A series of abstract three-dimensional branching forms created through a custom-designed computational model based on Lindenmayer system theory. Visitors may explore and display each form through a simple touch-sensitive interface.

The six modules.

The interaction demo.
(Quicktime, broadband)


The primal creative urge to replicate nature is shared by many artists, and gets a big boost with every cycle of new digital technology, and with every improvement in mathematical modelling of living systems. Digital representations of reality are asymptotically approaching life itself. Personally we are both fascinated by and conflicted about this phenomenon. If we love to watch growth occur, why are we generating real-time 3D models rather than shooting old-fashioned time-lapse films of plants growing? Impatience? No, frankly, we're infected by two classic human addictions, the need to control, and the urge to discover. Replicating natural forms is interesting, but not as fascinating as creating new ones — forms that seem familiar, yet are unique.

Our intent in this work is to present aesthetically pleasing, interesting forms that loosely mimic natural branching structures but are expressed in purely abstract geometric terms — a contrast of the natural and the artificial. We also wish to encourage easy, low-learning-curve exploration and intervention, which will be rewarded with new views and new forms.

Giving gallery visitors interactive control over generative imagery can be risky if the artist does not define some boundaries. In our case we have chosen to pre-select the model systems to be presented in the work. Based on manipulation and experimentation with the code structure, rule base, and parameter settings, we have chosen a small collection of those model systems that we found most interesting. Visitor control is confined to rotation of each form to facilitate inspection, and triggering of the “cringing” faux-death of the form that results in a new form being revealed. In this version of the Variations, six forms are revealed in sequence. The rule base and parameters of each form are interpreted and displayed in real-time, through a C++ application using OpenGL.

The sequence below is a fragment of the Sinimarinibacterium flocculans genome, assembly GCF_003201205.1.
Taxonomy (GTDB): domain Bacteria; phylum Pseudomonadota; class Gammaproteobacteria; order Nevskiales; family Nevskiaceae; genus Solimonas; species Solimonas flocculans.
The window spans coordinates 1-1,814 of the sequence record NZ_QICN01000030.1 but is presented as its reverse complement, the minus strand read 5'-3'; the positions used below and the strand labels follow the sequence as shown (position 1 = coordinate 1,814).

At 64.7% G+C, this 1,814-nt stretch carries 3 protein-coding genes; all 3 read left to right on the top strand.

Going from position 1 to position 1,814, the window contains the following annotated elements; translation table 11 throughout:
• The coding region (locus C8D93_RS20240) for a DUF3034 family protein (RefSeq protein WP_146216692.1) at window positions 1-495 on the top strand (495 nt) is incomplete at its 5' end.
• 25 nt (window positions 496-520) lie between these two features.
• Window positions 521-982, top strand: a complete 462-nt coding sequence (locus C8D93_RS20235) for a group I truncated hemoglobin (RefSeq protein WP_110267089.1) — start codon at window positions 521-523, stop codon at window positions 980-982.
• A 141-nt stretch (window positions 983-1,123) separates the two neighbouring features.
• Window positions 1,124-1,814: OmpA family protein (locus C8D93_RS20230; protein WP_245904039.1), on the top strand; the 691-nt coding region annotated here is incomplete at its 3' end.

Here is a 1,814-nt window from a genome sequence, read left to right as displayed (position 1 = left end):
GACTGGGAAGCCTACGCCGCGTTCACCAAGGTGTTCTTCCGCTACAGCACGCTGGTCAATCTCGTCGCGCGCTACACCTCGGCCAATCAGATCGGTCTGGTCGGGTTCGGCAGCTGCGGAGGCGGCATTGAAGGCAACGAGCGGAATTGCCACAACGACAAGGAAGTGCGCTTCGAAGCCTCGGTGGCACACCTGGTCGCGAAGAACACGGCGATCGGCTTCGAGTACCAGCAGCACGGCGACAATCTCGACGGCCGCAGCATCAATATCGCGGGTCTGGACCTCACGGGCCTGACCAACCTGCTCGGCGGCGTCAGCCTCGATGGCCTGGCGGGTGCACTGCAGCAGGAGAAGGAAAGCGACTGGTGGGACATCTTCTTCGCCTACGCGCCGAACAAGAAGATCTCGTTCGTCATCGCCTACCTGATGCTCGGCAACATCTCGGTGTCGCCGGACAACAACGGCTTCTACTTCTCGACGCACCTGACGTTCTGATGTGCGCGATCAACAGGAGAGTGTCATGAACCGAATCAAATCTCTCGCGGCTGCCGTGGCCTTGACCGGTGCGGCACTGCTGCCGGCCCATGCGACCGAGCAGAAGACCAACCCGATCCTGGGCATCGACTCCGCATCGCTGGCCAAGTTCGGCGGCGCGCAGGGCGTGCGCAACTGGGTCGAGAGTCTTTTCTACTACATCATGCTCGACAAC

Tufts of live grass are used as the interface device, installation conditions permitting. We like the tactile effect, ease of use (simply touching), and appearance of this approach. The non-technical, organic nature of the live plants could also be seen as a parody of the digital non-life forms we are creating (or vice-versa). These neatly-trimmed plantings, placed before the screen, will invite visitors to play. Feedback from touching the grass is instantaneous: the visual form immediately changes, and a delicate tonal sound also is heard through a hidden speaker.

Visitors approach a pedestal topped with three neatly trimmed tufts of grass (two rectangles and a circle). On the wall behind the pedestal is a wide screen flat panel display mounted vertically. (In the larger version of this piece, the wall 12 feet in front of the pedestal displays a projected image, at least 6' x 8'.)

The image is a jointed branching structure composed of many short polygonal segments, slowly rotating in 3-space. The structure may be in the process of growing branches and generating end-points, or may be fully formed, depending on how long ago other visitors have been present.

If visitors do not touch the grass within one minute, the rotating form will begin to contract toward the center of the space and lose some of its saturation. Any touch to any of the three grass segments will cause the form to “un-cringe” and recover its full color and size.

Visitors may touch: •The left grass rectangle, which causes the form to rotate in a positive direction around the Y (up) axis. •The right grass rectangle, which causes the form to rotate in a negative direction. •The center, circular grass segment, which causes the form to suddenly collapse and desaturatue, and disappear. A new form then begins to grow.

The new form may be fully grown in less than a minute, or may take several minutes to fully develop. All the while it will be slowly rotating and gently flexing. Visitors may interact at any time.


Professor Peter Mackey (MFA, Cinema, University of Southern California) is on the full-time faculty in the Department of Digital Arts (formerly Computer Graphics and Interactive Media) at Pratt Institute in Brooklyn, NY. He has been teaching interactive media for twelve years, and producing multimedia projects for nearly 30 years.

Matthew Mackey has an MS in Computer Science from the University of Southern California and is currently Senior Software Engineer for The Database Factory in Studio City, CA.

Peter previously collaborated on Matthew's Reverse Psycholotron last seen at Burning Man 2005.


An Introduction to Lindenmayer Systems by Gabriela Ochoa.

The Algorithmic Beauty of Plants by Przemyslaw Prusinkiewicz and Aristid Lindenmayer. The primary source for this topic, richly detailed.

Polygon Gardens by Jerry McManus, a Shockwave 3D implementation.